Background: JC virus (JCV) is ubiquitous among the general population. However, only individuals with severely impaired immunity, mainly AIDS patients, develop progressive multifocal leukoencephalopathy (PML). Here, we examined the role of specific CD4 T cells in the control of JCV infection.
Methods and design: JCV-specific CD4 T-cell responses were investigated by assaying peripheral blood mononuclear cell proliferation in response to the purified virus. Four groups of individuals without PML were examined: 14 HIV-seronegative healthy donors and 25 HIV-infected patients without PML, separated into urinary JCV excretors (active infection) and non-excretors, according to JCV PCR on urine. Two groups of patients with PML were also studied: 14 HIV-infected patients with active PML; and 10 PML survivors on effective and prolonged antiretroviral therapy. All of the patients were PCR-positive for JCV in the cerebrospinal fluid at the time of diagnosis of PML.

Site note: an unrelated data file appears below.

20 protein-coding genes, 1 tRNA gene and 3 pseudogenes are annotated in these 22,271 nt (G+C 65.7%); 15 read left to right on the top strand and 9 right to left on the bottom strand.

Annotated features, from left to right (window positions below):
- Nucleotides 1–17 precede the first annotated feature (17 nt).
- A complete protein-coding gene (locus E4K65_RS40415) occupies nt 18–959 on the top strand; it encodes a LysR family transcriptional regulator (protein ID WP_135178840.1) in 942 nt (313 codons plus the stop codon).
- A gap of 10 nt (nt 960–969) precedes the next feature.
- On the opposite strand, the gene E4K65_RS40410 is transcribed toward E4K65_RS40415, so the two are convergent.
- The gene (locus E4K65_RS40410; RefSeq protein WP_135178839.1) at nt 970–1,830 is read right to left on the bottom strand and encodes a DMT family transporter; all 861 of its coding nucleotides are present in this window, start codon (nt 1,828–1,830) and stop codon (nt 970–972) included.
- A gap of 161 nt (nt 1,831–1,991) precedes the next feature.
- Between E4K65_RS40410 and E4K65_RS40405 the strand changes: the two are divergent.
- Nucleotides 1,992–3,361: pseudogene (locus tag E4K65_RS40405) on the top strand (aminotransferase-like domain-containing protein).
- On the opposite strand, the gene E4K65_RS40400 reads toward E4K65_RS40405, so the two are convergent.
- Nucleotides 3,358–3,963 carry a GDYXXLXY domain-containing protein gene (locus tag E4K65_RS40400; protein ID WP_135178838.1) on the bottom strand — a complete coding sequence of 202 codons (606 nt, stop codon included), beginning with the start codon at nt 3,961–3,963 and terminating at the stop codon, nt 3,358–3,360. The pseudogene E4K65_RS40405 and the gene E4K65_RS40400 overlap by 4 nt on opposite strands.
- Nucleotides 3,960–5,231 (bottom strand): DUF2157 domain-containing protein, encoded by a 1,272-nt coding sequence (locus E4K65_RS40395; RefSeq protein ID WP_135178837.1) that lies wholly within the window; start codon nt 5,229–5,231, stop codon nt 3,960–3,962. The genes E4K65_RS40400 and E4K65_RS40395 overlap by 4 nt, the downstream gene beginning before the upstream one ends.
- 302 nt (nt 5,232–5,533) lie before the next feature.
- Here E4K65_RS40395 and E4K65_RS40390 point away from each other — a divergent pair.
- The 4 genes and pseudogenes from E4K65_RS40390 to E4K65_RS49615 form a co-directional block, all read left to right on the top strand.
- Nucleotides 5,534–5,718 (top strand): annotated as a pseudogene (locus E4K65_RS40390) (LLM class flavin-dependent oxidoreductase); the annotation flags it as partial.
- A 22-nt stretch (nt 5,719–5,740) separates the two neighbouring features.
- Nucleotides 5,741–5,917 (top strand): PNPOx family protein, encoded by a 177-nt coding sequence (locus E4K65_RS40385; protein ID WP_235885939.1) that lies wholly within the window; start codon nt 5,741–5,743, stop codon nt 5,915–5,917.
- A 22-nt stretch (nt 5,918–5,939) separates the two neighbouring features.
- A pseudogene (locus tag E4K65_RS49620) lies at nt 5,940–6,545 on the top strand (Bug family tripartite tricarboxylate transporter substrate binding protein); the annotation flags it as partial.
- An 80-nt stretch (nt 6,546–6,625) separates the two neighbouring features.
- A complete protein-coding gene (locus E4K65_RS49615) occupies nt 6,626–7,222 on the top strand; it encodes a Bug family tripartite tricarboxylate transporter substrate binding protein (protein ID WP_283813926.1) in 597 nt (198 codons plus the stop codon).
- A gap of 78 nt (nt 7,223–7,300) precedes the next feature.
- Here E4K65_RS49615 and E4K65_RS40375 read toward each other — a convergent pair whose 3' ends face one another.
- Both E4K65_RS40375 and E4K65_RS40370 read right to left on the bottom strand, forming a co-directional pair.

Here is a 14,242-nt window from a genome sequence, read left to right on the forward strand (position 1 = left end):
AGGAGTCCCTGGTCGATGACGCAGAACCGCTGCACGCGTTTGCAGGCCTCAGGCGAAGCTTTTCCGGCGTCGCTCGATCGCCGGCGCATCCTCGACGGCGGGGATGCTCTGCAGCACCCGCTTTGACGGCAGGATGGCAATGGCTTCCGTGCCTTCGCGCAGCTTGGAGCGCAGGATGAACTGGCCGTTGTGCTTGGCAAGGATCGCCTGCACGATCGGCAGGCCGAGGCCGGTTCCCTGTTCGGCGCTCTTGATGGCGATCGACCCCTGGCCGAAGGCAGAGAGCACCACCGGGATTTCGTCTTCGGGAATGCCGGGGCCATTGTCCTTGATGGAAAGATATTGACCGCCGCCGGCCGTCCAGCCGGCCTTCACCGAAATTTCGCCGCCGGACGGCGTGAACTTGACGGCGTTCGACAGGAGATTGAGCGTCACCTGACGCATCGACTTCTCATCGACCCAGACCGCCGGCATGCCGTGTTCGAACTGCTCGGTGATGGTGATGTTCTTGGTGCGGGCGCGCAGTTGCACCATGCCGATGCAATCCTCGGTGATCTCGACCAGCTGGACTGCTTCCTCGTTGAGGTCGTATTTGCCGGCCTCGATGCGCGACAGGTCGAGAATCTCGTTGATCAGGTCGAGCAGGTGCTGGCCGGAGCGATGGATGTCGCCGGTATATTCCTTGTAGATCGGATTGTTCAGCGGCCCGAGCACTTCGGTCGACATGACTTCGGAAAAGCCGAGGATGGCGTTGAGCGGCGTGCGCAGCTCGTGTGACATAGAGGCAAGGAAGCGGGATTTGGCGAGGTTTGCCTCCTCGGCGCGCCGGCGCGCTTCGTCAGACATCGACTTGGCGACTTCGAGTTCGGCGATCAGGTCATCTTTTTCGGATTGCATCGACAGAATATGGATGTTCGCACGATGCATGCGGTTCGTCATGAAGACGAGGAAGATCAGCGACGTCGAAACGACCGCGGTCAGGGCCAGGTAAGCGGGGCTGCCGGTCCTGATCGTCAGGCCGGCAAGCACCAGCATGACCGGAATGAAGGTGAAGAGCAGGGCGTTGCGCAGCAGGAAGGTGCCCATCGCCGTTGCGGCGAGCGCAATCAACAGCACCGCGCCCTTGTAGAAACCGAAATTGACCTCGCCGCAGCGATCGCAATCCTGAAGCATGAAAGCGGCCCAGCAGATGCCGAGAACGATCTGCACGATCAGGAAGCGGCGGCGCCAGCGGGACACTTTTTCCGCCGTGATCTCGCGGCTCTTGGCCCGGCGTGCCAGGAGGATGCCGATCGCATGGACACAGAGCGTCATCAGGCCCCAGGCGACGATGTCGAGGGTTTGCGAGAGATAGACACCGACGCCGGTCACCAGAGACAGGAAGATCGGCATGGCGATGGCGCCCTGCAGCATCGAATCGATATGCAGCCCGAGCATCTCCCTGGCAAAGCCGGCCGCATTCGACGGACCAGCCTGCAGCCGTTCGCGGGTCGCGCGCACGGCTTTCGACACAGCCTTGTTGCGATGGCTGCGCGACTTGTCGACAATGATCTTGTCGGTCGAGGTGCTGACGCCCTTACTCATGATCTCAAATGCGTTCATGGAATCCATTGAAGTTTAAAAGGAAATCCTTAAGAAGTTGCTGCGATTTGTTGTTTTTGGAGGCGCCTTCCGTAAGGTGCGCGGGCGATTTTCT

Results: No significant anti-JCV CD4 T-cell proliferation was found in any of the non-excretors tested. All nine healthy donors and seven of the 13 non-PML HIV-infected patients with urinary JCV excretion had positive JCV-specific CD4 T-cell responses. No significant response was found in the 14 patients with active PML, while nine of the 10 PML survivors had positive responses. Restoration of JCV-specific CD4 T-cell responses was associated with JCV clearance from the cerebrospinal fluid.
Conclusion: JCV-specific CD4 T-cell responses appear to play a critical role in the control of JCV infection, preventing PML development. Such responses can be restored in PML survivors following effective and prolonged antiretroviral therapy.